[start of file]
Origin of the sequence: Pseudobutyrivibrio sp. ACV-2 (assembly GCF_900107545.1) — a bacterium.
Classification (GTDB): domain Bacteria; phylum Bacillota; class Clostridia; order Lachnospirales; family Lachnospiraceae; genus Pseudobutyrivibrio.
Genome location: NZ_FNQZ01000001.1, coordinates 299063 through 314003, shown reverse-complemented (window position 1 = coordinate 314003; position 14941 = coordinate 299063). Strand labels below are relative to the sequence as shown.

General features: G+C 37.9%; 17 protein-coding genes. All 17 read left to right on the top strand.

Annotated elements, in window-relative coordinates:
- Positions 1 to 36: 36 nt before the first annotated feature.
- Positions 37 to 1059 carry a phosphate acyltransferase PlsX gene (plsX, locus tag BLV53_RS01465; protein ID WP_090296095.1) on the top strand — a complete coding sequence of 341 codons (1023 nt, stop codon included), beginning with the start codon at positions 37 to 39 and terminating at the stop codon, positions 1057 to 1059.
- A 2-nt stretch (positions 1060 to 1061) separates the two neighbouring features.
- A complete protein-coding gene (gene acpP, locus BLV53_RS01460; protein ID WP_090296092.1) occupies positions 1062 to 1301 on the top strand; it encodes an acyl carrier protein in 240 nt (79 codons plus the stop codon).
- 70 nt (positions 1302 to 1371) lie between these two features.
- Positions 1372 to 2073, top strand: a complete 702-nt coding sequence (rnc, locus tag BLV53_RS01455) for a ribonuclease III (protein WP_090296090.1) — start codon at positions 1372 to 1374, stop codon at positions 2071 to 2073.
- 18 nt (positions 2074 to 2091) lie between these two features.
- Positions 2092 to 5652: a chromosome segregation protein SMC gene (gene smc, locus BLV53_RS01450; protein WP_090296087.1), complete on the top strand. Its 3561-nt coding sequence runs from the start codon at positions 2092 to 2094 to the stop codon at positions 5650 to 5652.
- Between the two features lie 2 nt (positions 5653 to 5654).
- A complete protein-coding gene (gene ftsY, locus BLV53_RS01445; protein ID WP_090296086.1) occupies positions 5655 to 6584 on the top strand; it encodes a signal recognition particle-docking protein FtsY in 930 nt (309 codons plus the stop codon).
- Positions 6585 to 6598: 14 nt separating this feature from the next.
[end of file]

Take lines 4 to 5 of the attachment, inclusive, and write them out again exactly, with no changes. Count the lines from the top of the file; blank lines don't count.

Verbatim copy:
General features: G+C 37.9%; 17 protein-coding genes. All 17 read left to right on the top strand.

Annotated elements, in window-relative coordinates: